I just finished Weam Namou’s memoir series structured around her four year mystery school experience with esoteric author and teacher Lynn AndrewsWeam
I just finished Weam Namou’s memoir series structured around her four year mystery school experience with esoteric author and teacher Lynn Andrews. Namou didn’t realize at first that she was on a shamanic journey; what she really wanted to do was figure out where to go with her writing career. She’d been a journalist, writing for many Detroit-based newspapers and celebrated in the Iraqi American community for her in-depth reporting on cultural issues.
Namou was ten years old when her family immigrated, old enough to remember Bagdad before war tore her homeland apart. Her powerful words illustrate how this double identity can be confusing and how the mystery school profoundly reshaped her spirit. This vivid series truly come full circle in a spectacular way.
While Namou’s focus in Lynn Andrews’ school is on becoming a more evolved spiritual person, her cultural identity as a Christian in a Muslim country, and then as a new American, is a strong companion theme. Still more, she weaves family stories that anyone can identify with, from trying to be a good wife and mother while also pursuing a demanding career in writing, to being a dutiful daughter and caring sibling in a large family.
Readers also get an inside peek at the writing life, from hilarious and heartbreaking stories of the would-be producer of Namou’s film script to the agents who championed her work along the way. With everything else it is-- adventure story, mystic tutorial, modern career mom saga, Namou’s memoir series is at heart a testament to the power and grace of storytelling.
When a writer has her own shelf in my bookcase, as Margaret Atwood does, it's a given that I love her work. That Hag-Seed is part of the Hogarth ShakeWhen a writer has her own shelf in my bookcase, as Margaret Atwood does, it's a given that I love her work. That Hag-Seed is part of the Hogarth Shakespeare series gives it a special sparkle. That's the backstory. Front burner: this book absorbed and elevated me.
Another of my favorite authors, Anne Tyler, also did a book from this series. Vinegar Girl, based on Taming of the Shrew, was charming and funny. But that's Shakespeare: he has his comedies and his tragedies. Atwood takes on The Tempest, which combines the best elements of both. I admit to loving the comedies over the tragedies, so I approached The Tempest with a hint of trepidation.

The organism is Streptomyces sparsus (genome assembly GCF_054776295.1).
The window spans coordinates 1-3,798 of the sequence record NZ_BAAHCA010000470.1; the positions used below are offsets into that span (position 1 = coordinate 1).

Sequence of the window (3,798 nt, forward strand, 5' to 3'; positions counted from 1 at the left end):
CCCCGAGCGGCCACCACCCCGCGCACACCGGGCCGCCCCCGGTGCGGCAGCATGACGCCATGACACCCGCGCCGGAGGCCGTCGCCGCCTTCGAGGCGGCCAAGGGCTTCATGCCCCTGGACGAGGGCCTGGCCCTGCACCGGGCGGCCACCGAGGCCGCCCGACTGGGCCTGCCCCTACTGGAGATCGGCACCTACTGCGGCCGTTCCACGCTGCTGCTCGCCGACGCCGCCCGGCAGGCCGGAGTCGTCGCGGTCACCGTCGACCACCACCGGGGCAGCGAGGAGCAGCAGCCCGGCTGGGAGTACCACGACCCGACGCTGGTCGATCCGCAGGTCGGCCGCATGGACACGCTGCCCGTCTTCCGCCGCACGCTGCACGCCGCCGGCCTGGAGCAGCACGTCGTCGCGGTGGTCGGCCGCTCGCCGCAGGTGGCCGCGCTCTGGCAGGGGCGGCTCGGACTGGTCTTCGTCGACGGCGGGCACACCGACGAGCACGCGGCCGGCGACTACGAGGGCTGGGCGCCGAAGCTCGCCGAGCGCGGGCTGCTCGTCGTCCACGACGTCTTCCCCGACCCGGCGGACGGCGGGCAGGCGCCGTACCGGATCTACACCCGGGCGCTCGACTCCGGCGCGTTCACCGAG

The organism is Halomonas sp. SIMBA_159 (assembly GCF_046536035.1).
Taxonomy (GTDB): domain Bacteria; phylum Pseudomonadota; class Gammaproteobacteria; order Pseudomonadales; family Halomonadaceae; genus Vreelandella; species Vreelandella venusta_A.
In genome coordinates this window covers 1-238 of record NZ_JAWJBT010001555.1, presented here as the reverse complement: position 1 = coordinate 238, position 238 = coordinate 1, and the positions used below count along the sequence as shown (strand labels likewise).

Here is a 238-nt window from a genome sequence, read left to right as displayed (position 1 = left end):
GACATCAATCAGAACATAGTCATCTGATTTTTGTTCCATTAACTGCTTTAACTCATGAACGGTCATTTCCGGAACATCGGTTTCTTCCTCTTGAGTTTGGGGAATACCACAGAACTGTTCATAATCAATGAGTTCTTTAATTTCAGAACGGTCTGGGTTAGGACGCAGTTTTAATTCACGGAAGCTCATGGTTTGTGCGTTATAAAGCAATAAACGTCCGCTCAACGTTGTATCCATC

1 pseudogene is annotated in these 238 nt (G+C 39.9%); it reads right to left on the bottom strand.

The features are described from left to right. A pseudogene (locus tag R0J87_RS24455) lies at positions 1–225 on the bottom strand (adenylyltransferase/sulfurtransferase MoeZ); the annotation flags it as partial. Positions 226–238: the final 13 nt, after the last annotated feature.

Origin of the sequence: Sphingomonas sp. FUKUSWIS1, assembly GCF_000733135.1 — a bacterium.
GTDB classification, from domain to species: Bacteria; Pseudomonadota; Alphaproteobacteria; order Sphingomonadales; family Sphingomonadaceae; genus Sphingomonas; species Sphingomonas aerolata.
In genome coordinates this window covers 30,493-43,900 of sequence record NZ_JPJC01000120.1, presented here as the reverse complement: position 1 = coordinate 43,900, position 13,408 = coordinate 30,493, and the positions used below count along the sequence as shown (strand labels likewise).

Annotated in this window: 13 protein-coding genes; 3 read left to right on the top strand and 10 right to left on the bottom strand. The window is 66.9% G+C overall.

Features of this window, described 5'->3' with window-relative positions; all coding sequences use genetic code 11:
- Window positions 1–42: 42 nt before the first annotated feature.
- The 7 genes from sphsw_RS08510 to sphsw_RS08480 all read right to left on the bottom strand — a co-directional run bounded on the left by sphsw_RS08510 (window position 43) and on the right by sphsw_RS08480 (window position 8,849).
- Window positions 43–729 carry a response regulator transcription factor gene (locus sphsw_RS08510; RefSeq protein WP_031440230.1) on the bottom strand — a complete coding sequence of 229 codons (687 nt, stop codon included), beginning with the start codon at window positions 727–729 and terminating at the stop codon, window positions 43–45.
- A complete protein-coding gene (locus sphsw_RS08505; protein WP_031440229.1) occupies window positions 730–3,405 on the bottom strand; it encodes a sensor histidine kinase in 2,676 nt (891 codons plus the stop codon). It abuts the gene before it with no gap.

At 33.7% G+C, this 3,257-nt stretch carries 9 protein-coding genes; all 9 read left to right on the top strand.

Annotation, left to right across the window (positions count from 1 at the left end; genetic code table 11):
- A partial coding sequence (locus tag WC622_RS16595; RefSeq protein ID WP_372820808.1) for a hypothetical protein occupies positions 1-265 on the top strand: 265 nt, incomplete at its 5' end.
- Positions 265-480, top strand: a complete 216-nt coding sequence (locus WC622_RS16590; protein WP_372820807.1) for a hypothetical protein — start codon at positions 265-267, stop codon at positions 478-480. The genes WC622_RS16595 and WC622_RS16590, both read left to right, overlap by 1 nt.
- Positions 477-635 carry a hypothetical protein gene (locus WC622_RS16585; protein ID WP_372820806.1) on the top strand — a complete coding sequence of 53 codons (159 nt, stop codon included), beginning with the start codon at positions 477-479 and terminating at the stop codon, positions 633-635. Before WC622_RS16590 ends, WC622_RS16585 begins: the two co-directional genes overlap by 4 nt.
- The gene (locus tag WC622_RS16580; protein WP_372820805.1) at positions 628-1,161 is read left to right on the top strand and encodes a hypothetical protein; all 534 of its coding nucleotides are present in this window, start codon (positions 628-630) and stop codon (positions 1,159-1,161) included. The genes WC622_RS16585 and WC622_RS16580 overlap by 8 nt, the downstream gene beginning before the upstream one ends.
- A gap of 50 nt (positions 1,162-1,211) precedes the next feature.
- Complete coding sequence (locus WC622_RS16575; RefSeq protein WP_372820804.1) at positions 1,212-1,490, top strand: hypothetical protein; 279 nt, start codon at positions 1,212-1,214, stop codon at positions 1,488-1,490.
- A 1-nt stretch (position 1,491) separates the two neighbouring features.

All worry disappeared from the first page I read. Margaret Atwood doesn't need me to vouch for her brilliance. But readers might want to know that brilliance in her hands is never boring. The older I get the more I like popular fiction. It's rare to find that kind of writer who can be both literary and popular, who can have me turning the pages, ignoring my usual routines, and also move me, deeply and truly.
The plot is beyond clever, but the character of Felix takes it higher. Aging, aggrieved Felix touched me on every level: as an aging artist, as a person who used to have much more in the way of goals, as one who has lost ambition and doesn't know what to replace it with, as a guy who hangs on, perhaps for too long, to ghosts of the past. I heard echoes of Margaret Atwood's own dilemma as an aging and revered author, as well as my own as a far more humble striver, in Felix's all too human depiction of what it means to be human. ...more
Rock memoirs are cool because you already know the front story. I like learning the story behind the headlines. I particularly want to know what partiRock memoirs are cool because you already know the front story. I like learning the story behind the headlines. I particularly want to know what particular mix of personality, talent, luck and determination made this person become a star. I like the build up to that cusp of fame and then the moment when fame hits. I also like to see how it really is to live with fame and how this particular artist will handle it. Born to Run did all that and so much more. Bruce Springsteen's story sounds like his music. The voice of his lyrics, the feel of his music, are in there, in his words. But this book is the extended version--Bruce generously gives us the background and inspiration to so many songs. He doesn't stint on the struggles he's had with anxiety and depression. When he says that he writes because it's a way to "stay sane" you get the idea that he has used everything, the good and the bad, to fuel his career. He never let anything stop him, and he always knew what he wanted to do. His singular focus and enormous energy are apparent not because he speaks of these qualities, but because the stories he tells illustrates them. Brilliant and undisguised:)...more
I have been a fan of Terry Tyler for years and always anticipate her new releases. This novel was no exception. Although Tyler has not written a psychI have been a fan of Terry Tyler for years and always anticipate her new releases. This novel was no exception. Although Tyler has not written a psychological thriller before, she is in touch with what makes people--the good, the bad, and the strange--tick. There's nobody better at sketching a character in a sentence or two, and because of that, everyone in the large cast of characters is engaging, from the stars of the show to those who appear only briefly, no character is stereotypical. The serial killer plot has complex layers structured differently than most, it's quite original and skillful. There's a twist I did not see coming that had me hanging on every last word. Another page-turning success for this prolific author. ...more